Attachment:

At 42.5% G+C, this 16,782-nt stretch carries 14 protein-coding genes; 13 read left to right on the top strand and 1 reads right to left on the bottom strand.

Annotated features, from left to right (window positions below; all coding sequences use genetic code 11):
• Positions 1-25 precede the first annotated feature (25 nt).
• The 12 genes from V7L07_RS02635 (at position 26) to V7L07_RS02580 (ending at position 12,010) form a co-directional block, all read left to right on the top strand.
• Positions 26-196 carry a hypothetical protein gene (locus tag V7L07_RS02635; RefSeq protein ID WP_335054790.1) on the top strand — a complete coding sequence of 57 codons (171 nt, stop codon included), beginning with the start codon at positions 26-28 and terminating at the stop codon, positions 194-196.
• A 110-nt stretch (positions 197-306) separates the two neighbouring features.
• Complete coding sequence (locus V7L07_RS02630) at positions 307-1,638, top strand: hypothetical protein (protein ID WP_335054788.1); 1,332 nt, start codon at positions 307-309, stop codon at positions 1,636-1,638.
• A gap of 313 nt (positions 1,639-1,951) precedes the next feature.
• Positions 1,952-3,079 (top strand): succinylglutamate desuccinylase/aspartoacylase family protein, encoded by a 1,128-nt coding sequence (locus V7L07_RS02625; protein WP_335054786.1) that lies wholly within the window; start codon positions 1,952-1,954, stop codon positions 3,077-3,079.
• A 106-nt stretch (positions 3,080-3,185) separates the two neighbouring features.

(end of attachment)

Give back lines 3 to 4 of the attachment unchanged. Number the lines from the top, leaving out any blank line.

• Positions 1-25 precede the first annotated feature (25 nt).
• The 12 genes from V7L07_RS02635 (at position 26) to V7L07_RS02580 (ending at position 12,010) form a co-directional block, all read left to right on the top strand.